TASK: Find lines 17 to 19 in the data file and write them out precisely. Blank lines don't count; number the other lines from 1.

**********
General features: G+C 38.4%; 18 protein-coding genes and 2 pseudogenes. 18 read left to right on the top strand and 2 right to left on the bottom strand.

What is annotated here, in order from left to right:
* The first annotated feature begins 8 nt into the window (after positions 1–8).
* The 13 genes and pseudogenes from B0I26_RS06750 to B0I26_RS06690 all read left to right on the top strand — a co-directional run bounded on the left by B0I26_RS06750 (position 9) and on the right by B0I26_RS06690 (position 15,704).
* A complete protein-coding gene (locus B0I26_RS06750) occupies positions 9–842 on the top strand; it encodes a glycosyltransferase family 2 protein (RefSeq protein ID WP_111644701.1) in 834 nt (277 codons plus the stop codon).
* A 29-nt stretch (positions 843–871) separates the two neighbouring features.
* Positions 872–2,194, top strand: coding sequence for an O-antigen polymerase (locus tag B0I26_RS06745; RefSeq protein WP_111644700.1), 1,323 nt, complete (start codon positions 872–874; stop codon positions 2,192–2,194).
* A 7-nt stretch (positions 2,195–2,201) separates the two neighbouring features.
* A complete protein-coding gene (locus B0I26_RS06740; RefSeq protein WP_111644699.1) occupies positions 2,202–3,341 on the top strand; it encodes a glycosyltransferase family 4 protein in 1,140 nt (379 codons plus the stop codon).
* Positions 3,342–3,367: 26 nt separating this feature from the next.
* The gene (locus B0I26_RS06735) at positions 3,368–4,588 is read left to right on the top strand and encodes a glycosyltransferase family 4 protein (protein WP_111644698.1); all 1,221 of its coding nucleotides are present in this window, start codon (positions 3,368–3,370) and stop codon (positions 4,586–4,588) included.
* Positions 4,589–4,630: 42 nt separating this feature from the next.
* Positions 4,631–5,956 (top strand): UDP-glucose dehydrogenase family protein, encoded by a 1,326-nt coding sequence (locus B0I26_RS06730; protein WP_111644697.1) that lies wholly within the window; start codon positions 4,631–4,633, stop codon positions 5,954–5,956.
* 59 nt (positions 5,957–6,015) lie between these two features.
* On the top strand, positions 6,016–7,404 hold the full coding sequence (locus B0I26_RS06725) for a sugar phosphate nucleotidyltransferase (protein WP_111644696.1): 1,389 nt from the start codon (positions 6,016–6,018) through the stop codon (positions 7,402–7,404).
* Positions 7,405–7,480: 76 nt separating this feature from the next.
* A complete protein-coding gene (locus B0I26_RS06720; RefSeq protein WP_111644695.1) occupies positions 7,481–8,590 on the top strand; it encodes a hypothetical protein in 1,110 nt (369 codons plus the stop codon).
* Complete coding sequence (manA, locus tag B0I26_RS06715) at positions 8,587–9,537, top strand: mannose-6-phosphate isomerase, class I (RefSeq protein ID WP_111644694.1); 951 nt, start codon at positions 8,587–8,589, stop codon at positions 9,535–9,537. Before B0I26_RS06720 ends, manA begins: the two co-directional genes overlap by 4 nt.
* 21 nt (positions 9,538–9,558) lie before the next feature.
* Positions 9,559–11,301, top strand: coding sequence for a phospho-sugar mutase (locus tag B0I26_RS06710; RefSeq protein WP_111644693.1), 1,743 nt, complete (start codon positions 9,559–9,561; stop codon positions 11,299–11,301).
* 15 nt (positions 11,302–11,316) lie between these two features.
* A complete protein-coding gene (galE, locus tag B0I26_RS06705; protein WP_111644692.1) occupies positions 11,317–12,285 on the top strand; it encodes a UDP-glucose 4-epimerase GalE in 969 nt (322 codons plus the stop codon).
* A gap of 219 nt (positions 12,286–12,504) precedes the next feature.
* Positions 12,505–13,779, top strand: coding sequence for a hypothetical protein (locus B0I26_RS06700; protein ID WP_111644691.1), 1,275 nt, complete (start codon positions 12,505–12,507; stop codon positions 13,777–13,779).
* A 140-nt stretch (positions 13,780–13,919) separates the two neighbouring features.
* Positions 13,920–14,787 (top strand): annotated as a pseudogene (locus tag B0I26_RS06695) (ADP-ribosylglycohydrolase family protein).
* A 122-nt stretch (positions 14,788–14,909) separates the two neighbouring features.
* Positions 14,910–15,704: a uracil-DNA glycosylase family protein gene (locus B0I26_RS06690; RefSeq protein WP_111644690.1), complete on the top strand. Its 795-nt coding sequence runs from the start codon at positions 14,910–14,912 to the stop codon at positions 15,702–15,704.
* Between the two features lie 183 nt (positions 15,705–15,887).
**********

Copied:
* A complete protein-coding gene (locus B0I26_RS06720; RefSeq protein WP_111644695.1) occupies positions 7,481–8,590 on the top strand; it encodes a hypothetical protein in 1,110 nt (369 codons plus the stop codon).
* Complete coding sequence (manA, locus tag B0I26_RS06715) at positions 8,587–9,537, top strand: mannose-6-phosphate isomerase, class I (RefSeq protein ID WP_111644694.1); 951 nt, start codon at positions 8,587–8,589, stop codon at positions 9,535–9,537. Before B0I26_RS06720 ends, manA begins: the two co-directional genes overlap by 4 nt.
* 21 nt (positions 9,538–9,558) lie before the next feature.